Digital Activism

I found Alexis Manrodt’s article, The New Face of Teen Activism, very interesting. Every generation has their political and moral battles. Our generation protests against discrimination based on sexual orientation and gender identification. Anyone who has looked through Facebook or Twitter in the past few weeks has seen many of their friends opinions on issues such as the use of the confederate flag, the legalization of marriage, and Caitlyn Jenner’s sex change. Many of my teenage friends, and I, use Facebook as a way to make our opinions on the injustice against others known. Using the internet to express our generation’s point of view should not be looked at as “slackivism,” as Manrodt states many believe our generations form of activism is, but as innovative. The internet can reach millions of people from across the globe, and though a single blog post might not change the mind of millions: it could do some good. Though we are not leaving home to protest with picket signs, we are making our unpopular opinion known.

Our generation has already accomplished so much when battling discrimination against trans and homosexual persons. Caitlyn Jenner leads and ever booming campaign against the mistreatment of trans in schools, the military, and in relation to crime. She has even influenced the decision to bring trans persons into the military. If you have been on facebook, you may have seen many of your friends change their profile pictures to rainbows. Simply putting a rainbow over their profile picture announces to the world that they believe in the equal treatment of gays. Mary tells readers in her article, The Six Activist Function of Technology, that social media and blogs can be used to raise awareness about and issue, raise money for an issue, protect the protesters of the issue, plan action, and shape public opinion. A collection of like-minded people from around the world can get together on the internet and figure out how to do good when it comes to their specific issue. The internet is also a safe place to protest because the protester can stay anonymous. Information for those who have been thinking of suicide, have been abused, or are in need of addiction help can be accessed through the internet. If just one person is saved from suicide by a blog post of a teenage girl who has gone through the same thing, then posting was worth it. Our generation can harness the internet to do good (rather than what most do with it now -netflix and gossip) and spread awareness about the equality of all. Do not be afraid to share your opinions, even if they are unpopular, and to take matters into your own hands.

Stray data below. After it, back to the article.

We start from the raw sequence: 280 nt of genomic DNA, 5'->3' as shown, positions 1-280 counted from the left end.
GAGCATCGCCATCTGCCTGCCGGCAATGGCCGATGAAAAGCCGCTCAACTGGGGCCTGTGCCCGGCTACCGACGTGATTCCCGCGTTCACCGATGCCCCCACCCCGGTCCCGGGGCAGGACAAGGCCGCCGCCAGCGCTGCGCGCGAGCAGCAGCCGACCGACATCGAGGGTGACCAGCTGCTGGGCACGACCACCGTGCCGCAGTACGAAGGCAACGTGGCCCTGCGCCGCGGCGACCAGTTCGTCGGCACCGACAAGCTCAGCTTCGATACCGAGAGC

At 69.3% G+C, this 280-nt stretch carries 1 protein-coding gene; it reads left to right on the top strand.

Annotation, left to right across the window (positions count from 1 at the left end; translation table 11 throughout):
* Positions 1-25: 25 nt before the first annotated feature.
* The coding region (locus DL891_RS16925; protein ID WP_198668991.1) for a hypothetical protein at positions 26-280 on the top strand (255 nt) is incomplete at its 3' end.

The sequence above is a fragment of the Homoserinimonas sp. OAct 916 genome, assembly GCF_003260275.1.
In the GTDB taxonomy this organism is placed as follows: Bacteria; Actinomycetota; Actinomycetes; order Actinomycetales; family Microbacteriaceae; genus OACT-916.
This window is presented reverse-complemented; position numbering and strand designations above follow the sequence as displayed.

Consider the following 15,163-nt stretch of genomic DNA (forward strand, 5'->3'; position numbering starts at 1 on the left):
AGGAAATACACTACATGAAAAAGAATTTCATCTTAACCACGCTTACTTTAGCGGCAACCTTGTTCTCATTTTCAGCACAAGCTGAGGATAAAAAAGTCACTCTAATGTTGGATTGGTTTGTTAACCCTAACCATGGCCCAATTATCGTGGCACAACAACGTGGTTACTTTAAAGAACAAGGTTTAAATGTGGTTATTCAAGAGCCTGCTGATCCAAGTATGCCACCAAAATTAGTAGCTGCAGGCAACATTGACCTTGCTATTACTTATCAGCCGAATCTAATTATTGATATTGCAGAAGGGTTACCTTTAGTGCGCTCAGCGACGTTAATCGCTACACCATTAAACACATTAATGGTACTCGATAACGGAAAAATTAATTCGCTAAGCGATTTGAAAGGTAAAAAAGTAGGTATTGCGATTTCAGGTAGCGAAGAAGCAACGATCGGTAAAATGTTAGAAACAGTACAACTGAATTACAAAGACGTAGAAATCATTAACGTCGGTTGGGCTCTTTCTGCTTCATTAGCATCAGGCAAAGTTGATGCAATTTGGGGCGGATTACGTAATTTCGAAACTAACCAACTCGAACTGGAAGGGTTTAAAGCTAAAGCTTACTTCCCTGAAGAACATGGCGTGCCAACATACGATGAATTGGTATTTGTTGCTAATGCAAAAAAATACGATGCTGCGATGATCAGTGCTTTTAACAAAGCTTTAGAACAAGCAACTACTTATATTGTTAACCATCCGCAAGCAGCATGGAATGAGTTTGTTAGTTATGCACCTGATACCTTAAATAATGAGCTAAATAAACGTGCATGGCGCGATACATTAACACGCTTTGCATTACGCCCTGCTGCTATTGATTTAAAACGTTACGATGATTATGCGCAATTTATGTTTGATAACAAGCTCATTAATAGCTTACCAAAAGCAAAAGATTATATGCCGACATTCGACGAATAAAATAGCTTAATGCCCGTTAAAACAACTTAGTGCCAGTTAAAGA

Photo Credit: Ryan McKnight


3 thoughts on “Digital Activism

  1. We are definitely in a different time. We have the ability to reach more people than ever before, and we don’t even have to leave our homes. It’s nice to see this power being used for good by teen activists.


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